Cleaning sucker fish is a relatively simple process that mainly involves removing all of the fish's scales. The most common ways to cook sucker fish are deep frying or by pressure cooking. Canning sucker fish is also an option. Scaling fish is necessary when leaving the skin for cooking fillets and does not require a lot of time or skill. Fish scalers can be purchased at any hunting or outdoors store; however, dull knives can also be utilized.
Clear an area to clean your sucker fish and put down newspaper to catch any scales or other fish parts. The newspaper can be wrapped up with the materials inside and thrown away later for easy clean up. Thoroughly wash the fish to remove any excess slime; this makes the fish easier to handle when scaling.
Scale the fish but leave the skin with a dull knife edge or with a fish scaler. Grip the tail firmly and scale until all are removed; run the knife or scaler across the fish surface from the tail to the head. According to the Bayou Bill website about cleaning, preserving and cooking suckers, the fillets should be shaved in the opposite direction of scales on both sides of the body "leaving the spinal column bones attached to the head."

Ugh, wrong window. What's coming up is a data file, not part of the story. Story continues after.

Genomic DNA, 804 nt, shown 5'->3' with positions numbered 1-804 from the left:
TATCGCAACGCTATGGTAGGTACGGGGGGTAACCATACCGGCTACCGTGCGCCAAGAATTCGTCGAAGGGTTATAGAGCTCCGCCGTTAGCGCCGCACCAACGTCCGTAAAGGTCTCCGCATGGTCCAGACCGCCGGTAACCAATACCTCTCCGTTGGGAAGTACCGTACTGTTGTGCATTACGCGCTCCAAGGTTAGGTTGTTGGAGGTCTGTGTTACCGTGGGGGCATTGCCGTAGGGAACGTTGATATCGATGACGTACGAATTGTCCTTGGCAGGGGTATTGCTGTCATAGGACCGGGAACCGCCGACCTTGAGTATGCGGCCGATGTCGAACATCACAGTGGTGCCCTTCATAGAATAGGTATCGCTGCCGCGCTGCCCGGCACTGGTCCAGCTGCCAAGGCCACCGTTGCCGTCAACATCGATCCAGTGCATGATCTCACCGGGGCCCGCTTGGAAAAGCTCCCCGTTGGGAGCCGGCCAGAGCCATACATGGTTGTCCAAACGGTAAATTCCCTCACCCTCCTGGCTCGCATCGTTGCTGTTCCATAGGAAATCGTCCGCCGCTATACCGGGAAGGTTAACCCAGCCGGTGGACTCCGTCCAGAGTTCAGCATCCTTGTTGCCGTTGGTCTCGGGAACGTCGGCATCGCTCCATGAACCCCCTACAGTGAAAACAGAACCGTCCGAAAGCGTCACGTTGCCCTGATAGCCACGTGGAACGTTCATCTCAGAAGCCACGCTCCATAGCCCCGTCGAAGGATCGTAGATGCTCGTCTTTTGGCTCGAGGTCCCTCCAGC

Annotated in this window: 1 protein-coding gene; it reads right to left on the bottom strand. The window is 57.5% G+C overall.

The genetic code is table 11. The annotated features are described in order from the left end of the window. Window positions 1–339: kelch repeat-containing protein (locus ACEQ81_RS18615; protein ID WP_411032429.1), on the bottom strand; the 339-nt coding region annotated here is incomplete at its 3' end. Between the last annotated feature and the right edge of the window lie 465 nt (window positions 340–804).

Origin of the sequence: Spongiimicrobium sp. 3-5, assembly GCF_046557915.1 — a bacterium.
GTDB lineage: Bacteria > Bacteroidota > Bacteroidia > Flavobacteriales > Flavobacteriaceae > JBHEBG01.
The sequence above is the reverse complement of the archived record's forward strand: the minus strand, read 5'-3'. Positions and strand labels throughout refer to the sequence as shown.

Rinse the fish after one side has been scaled before scaling the other side. Use cold, running tap water to rinse the fillets and allow them to dry. Place each fillet on a cutting board skin side down and begin making crosswise cuts about 1/8 inch apart to cover the entire side of the fillet. Cuts should be made almost to the skin but should not be entirely cut through; the skin will keep the fillets from falling apart.
Place the cut fillets meat-side up on a cookie sheet and use large amounts of salt and pepper or to taste. Place each fillet in a plastic bag that zips, filled with a 50-50 mixture of flour and "finely rolled crackers." Shake fillets in such bags; use hot cooking fat to cook the fillets two or three at a time. See the Resources section for further information about cooking suckers.
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Kent Page McGroarty has worked as a writer since 2006, contributing numerous articles to various websites. She is a frequent contributor to the health and fitness sections of the online magazine EDGE Publications and holds a Bachelor of Arts in English from Saint Joseph's University.
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